Hopefully, you have organizational values to guide your decisions. If you don’t, you will have to decide on your own leadership values. That means you must know what is most important. That is a whole can of worms in itself and you can find more on that here. If your organization has not spent the time to articulate its values, you can advocate for putting some attention on that. Get some arguments for doing that here.
To be a partner means to be a co-owner with the other partners. Your boss is waiting for you to be brave. So be brave.
Make a plan for what you think needs to be done for you and your people to achieve, or even exceed, the strategic goals that have been set. Do you have the right people in the right seats? (Do they have the skills to do the job the way it needs to be done?) If not, how will you address that issue? Do you have all the resources you need? What hasn’t been thought about yet? What obstacles need to be cleared?
Let me be clear here: this is not a plan for how you will make partner. It is a plan for how you will lead your people to accomplish what needs to be done for the organization. It isn’t about you, it is about the success of your team and the organization.
Lay out the path for how you will do everything. Make a list of the unknowns and the obstacles you can see today. You will be worried that you’ve made mistakes, that you’ve missed something, and that it won’t be perfect—which will almost certainly be the case. That’s OK. No one and nothing is perfect right out of the gate.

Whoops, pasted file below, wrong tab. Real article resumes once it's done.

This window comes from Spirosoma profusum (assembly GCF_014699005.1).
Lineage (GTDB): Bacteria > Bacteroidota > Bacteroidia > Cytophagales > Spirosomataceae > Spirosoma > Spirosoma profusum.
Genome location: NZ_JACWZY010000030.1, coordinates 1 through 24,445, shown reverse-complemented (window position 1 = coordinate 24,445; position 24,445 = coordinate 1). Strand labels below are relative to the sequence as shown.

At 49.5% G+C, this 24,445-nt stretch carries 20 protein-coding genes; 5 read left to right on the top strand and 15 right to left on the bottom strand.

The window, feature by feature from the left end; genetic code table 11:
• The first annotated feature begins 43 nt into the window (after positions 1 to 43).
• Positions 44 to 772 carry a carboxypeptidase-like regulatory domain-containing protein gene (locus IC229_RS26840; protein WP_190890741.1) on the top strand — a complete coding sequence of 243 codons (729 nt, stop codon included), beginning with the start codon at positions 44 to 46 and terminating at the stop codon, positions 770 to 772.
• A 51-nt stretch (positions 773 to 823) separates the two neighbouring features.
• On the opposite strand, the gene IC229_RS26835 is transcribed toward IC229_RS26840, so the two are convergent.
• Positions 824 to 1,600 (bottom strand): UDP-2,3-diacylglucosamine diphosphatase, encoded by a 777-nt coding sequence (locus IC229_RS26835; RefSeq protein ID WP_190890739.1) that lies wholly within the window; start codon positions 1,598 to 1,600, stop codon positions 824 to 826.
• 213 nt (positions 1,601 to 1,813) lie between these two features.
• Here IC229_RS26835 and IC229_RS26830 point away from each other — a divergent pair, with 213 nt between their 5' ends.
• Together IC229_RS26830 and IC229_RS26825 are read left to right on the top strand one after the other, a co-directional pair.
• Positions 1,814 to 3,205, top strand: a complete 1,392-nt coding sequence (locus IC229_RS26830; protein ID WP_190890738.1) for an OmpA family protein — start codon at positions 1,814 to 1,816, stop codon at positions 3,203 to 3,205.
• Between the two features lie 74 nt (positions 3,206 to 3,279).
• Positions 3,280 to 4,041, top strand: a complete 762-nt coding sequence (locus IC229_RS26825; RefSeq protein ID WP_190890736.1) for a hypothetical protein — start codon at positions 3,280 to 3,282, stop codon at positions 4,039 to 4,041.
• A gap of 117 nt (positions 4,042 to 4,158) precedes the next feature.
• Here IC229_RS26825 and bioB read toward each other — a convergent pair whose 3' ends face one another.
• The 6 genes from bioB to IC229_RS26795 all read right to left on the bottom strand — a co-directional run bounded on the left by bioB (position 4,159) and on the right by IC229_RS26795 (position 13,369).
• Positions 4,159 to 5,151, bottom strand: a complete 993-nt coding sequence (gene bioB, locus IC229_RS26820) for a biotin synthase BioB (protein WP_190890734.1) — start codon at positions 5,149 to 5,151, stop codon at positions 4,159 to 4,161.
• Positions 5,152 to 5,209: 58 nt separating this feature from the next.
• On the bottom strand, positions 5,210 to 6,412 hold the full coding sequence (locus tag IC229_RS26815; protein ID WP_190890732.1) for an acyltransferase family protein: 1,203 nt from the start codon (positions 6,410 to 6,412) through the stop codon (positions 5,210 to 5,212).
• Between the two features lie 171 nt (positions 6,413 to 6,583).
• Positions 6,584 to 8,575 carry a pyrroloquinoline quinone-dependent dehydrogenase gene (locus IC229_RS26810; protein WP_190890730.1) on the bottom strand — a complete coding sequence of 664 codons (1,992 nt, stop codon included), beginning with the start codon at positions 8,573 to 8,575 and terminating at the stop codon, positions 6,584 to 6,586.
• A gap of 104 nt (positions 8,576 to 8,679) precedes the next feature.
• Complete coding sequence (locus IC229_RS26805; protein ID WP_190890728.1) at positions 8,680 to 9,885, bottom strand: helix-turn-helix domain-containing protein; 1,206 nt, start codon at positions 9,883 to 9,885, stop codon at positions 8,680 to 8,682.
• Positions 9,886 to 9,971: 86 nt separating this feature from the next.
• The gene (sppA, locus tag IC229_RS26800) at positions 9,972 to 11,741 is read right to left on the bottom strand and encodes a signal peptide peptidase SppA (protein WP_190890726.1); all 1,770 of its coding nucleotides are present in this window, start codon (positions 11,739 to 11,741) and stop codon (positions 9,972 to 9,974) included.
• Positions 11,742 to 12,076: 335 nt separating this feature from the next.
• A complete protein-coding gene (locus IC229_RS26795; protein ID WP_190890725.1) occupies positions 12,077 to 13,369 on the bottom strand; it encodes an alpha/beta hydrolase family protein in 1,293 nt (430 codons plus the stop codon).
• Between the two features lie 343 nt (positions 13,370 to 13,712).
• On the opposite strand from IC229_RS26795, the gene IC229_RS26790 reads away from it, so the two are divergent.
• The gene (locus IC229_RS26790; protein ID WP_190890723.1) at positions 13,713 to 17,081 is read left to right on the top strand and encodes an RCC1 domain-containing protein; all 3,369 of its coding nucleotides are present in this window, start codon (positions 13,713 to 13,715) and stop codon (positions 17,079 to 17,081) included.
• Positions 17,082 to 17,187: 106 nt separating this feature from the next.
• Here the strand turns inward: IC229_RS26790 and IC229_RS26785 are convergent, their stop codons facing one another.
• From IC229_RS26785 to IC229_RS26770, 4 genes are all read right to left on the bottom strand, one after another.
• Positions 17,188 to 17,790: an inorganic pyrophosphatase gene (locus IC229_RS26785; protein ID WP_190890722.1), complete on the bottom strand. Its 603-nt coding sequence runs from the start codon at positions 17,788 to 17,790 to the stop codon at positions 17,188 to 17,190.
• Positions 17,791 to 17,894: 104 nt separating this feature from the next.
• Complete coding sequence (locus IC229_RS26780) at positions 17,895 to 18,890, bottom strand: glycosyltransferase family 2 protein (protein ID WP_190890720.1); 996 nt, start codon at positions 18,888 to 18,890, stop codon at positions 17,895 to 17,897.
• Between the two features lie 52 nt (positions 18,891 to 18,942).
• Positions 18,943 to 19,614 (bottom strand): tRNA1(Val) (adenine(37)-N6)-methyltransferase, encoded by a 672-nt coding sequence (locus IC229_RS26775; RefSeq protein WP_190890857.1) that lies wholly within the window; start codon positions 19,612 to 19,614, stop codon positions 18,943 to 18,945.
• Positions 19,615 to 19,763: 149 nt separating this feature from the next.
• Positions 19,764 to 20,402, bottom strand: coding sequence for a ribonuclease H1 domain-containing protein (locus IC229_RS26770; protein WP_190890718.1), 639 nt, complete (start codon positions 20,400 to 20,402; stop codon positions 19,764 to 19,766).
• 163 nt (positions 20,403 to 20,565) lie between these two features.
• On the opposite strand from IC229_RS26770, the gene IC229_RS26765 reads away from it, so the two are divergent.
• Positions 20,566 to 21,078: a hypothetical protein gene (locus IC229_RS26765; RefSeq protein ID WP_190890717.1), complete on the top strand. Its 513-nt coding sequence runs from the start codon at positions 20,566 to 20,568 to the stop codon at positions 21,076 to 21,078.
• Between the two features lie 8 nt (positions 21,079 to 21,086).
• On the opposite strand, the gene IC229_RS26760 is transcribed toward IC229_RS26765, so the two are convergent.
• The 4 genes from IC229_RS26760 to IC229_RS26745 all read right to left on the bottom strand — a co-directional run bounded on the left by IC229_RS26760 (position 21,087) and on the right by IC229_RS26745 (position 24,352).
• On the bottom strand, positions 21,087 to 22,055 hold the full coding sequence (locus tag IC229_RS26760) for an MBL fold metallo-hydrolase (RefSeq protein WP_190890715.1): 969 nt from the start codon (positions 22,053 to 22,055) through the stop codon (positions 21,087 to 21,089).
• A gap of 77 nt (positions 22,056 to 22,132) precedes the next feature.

Take your plan to your boss as your best guess of what you think you should be doing in the next 12 to 18 months and see what he says. Talk it through, get feedback, and share it with other leaders in the organization. If you think you are right about something that others disagree with, have the courage of your convictions and make your case. Or, if you think someone else’s point of view makes sense, let yourself be influenced. Then tweak the plan, share it with your team, and go.
You have passed the point of studying for the quiz and getting 100% and a gold star. You are now in unknown territory where you have to make your own map, and the test is about making decisions in the absence of enough information. Not only are there no gold stars on offer now, you will be surrounded by people who think they could do it better if they were in your shoes.
You say you have reached your limit for figuring things out? I say you are just getting started. Get comfortable with being uncomfortable. You are signing up for a bumpy but exciting ride!
Madeleine Homan Blanchard is a master certified coach, author, speaker, and cofounder of Blanchard Coaching Services. Madeleine’s Advice for the Well Intentioned Manager is a regular Saturday feature for a very select group: well intentioned managers. Leadership is hard—and the more you care, the harder it gets. Join us here each week for insight, resources, and conversation.